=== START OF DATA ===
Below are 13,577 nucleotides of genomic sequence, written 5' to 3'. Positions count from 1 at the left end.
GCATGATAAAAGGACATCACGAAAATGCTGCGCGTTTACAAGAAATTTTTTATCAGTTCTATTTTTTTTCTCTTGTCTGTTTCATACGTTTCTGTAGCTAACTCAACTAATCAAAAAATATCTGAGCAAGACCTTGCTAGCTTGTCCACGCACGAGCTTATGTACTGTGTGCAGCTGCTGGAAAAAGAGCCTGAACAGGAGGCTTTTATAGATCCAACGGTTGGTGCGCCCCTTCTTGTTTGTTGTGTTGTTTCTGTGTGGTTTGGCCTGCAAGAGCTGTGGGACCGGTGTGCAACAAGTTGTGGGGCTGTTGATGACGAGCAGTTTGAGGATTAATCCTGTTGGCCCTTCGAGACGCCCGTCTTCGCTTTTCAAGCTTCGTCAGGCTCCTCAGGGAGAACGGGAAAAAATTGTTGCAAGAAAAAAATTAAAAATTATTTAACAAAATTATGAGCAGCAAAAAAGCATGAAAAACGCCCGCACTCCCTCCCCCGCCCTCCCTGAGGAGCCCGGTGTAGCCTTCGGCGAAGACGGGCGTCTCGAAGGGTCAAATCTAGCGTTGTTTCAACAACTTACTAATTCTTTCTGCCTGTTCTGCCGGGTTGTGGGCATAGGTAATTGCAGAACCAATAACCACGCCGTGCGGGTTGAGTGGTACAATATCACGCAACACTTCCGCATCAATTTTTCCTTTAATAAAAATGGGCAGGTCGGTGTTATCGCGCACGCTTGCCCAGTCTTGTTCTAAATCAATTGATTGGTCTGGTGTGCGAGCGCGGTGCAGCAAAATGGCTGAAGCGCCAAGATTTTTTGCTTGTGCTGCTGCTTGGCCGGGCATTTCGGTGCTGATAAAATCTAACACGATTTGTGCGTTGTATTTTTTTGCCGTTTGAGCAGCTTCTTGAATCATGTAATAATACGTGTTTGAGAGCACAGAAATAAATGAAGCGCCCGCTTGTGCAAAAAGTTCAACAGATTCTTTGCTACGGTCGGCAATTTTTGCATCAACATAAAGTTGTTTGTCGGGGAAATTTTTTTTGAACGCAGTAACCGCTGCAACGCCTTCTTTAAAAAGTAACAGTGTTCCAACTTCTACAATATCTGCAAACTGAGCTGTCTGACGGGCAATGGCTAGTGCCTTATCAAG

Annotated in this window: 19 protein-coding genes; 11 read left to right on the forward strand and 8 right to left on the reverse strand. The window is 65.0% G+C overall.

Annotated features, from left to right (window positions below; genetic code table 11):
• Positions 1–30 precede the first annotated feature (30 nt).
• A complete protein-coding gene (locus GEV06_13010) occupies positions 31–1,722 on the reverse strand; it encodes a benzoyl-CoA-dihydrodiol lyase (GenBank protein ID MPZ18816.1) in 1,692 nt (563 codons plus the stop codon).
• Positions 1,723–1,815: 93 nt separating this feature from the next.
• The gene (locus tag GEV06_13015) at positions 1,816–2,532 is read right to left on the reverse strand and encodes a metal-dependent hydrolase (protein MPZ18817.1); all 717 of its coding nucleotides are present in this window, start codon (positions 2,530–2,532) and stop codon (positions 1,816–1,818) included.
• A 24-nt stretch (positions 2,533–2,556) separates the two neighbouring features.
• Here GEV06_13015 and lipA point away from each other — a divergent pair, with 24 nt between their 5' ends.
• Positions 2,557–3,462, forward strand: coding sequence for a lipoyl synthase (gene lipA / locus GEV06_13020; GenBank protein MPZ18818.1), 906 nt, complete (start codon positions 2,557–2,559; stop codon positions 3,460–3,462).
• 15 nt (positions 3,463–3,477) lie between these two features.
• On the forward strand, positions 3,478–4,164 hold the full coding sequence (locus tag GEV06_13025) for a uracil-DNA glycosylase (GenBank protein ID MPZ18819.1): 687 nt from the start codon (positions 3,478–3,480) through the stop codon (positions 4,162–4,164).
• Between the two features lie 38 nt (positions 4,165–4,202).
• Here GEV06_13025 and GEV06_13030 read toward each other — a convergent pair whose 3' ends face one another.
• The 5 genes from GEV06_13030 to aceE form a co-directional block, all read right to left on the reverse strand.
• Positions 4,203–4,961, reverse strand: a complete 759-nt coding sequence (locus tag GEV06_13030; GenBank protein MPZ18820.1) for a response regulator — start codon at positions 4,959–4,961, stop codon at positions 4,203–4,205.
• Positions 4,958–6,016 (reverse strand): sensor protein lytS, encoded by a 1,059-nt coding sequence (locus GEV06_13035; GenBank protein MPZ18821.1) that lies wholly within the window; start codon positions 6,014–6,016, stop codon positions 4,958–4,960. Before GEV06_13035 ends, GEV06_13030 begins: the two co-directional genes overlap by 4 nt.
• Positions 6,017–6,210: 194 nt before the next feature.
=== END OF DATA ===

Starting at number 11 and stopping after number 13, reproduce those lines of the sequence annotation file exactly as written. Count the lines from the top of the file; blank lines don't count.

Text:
• Positions 2,557–3,462, forward strand: coding sequence for a lipoyl synthase (gene lipA / locus GEV06_13020; GenBank protein MPZ18818.1), 906 nt, complete (start codon positions 2,557–2,559; stop codon positions 3,460–3,462).
• 15 nt (positions 3,463–3,477) lie between these two features.
• On the forward strand, positions 3,478–4,164 hold the full coding sequence (locus tag GEV06_13025) for a uracil-DNA glycosylase (GenBank protein ID MPZ18819.1): 687 nt from the start codon (positions 3,478–3,480) through the stop codon (positions 4,162–4,164).